Despite his artistic confidence that his works would be read by later generations, Wang Xizhi cannot have envisaged the extent to which his finest moment of creativity would affect his culture or, that nearly sixteen centuries later its inscription on a snuff bottle would lead to a whole new audience around the world becoming familiar with his text. For further discussion on the Preface, its fate in the physical sense and a rubbing of a pictorial record of the event dating to the late sixteenth century, see Arts from the Scholar’s Studio, no. 28.

By the late nineteenth century the Preface had been embedded in calligraphic consciousness to such an extent that no serious calligrapher would have been unaware of it, in its many copies after copies after copies, and rubbings taken from versions carved into stone, although the original had long since been lost, and most would have written it out for themselves, following as a rule, Wang’s style of calligraphy to some extent. The version copied here is by Weng Fanggang (1733–1818), who went under the sobriquet Tanxi, a scholar-official, calligrapher, epigrapher and connoisseur, well respected in mid-Qing literary circles. Obviously a version of the Preface in small characters by him was extant in the late nineteenth century and was seen by whoever followed it, inscribing this bottle. Possibly it was the reduced-size version he referred to in the title to a poem from 1804, ‘Inscribed on my own reduced copy of the “Orchid Pavilion”' (see Shen Jin 2002, p. 428).

The name Zhuozhai could be a studio name, ‘The Unsophisticated Studio,’ but such studio names were also adopted as personal names, particularly two-character studio names ending in zhai (see also discussion under Treasury 3, no. 387) which would be more in keeping with the usage here, implying that Zhuozhai modelled (the terminal character mo) his version after that of Weng Tanxi. An inanimate studio would not be referred to as modelling, or following something in this way.

Several recorded scholars adopted the studio name Zhuozhai, and three are recorded as having used Zhuozhai as a hao, or assumed artistic name. One of these is ruled out immediately, having died in 1718, far too early to have been involved in this late Qing work of art. Another is listed as Qing but without precise dates. He is Du Hou, a Guangdong seal carver who lived at Suzhou and is recorded as a powerful calligrapher, although specializing in Han calligraphy and culture, while the third may be the most likely. He is Xu Qichou, a successful examination candidate of the Tongzhi period, which would place him as a relatively young man in the 1860s and a likely candidate to have acquired the calligraphic and carving skills to do this sort of work by 1890. In the absence of any period for Du Hou and his recorded specialization in the calligraphic style of a century or two before Wang Xizhi’s time, we have attributed this bottle to Xu.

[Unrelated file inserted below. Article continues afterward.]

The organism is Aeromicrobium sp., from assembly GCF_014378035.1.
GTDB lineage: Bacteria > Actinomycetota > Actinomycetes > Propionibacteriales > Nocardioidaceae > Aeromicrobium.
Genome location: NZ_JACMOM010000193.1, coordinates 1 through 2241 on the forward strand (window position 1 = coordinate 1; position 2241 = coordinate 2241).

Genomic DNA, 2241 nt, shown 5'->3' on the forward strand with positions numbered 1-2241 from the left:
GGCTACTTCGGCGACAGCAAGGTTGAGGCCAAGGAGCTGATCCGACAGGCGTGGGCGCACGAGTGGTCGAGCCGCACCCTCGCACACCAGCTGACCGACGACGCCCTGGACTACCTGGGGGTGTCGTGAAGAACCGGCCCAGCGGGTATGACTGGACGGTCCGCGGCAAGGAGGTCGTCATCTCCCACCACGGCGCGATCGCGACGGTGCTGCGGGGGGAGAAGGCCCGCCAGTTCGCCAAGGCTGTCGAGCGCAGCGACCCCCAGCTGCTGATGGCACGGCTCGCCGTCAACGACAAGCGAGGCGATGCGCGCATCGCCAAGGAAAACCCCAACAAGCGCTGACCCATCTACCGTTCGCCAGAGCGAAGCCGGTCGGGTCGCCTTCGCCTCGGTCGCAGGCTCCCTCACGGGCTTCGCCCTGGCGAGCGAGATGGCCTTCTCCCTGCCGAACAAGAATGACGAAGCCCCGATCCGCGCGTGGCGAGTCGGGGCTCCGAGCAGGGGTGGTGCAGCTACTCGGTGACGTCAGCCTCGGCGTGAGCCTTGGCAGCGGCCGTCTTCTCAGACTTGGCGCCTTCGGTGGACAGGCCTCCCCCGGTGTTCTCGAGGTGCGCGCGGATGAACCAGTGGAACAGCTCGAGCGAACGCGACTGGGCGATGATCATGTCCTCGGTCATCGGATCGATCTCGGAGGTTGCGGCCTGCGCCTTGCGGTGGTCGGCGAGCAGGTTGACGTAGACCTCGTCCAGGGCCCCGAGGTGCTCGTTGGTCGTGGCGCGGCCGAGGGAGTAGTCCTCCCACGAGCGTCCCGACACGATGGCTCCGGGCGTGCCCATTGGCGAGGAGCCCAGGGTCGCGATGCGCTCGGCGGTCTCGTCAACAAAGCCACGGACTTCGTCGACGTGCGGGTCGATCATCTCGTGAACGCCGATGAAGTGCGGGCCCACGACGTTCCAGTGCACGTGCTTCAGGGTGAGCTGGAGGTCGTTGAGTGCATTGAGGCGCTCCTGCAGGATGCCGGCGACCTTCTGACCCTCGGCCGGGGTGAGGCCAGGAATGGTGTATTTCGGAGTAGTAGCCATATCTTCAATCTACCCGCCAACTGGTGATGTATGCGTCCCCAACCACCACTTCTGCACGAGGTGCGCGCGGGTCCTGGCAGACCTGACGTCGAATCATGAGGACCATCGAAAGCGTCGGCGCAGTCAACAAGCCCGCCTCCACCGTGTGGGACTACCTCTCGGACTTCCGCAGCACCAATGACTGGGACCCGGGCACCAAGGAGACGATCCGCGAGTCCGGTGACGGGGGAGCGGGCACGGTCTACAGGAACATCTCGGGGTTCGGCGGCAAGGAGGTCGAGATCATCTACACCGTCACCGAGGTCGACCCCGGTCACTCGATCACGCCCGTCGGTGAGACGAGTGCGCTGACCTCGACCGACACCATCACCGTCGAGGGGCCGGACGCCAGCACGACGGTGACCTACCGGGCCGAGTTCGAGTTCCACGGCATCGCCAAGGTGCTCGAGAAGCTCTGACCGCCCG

The calligraphy here is the work of an excellent calligrapher with obvious mastery of the iron-brush of the seal carver. The compelling script is exquisitely spread around the four sides of the bottle with absolute confidence and continuous energy, unbroken by hesitation or error. The composition of the characters is also sublime, mastering the three major concerns of balance in the high art of calligraphy: the balance of the strokes in the individual character, the balance between immediately related characters and the overall balance of the entire work (here broken down into four panels which cannot be viewed individually unless a rubbing is taken and they are laid out as a single image). Cementing all these together is the overall energy of the piece which runs unbroken from start to finish. The inspiration of Wang Xizhi lives on.

Although in theory this inscription could have been added to an existing, undecorated bottle, in practice this is highly unlikely. The flat-sided and flat-footed bottle are so ideally suited to the texts added to them, and the form so unusual for a plain Duanstone bottle that we can safely assume that the inscriber commissioned the bottle with this text in mind. Endorsing this belief is the rather basic form and workmanship of the bottle itself; made to be inscribed, there was no need for independent artistic flourishes in the bottle itself. It is one of the great masterpieces of the genre and a delightful scholar’s bottle in every sense of the word. It is also hardly surprising to find it dated to the late nineteenth century, by which time it had become customary for scholars to decorate their own bottles, incorporating the arts of the snuff bottle into the arts of the influential minority directly.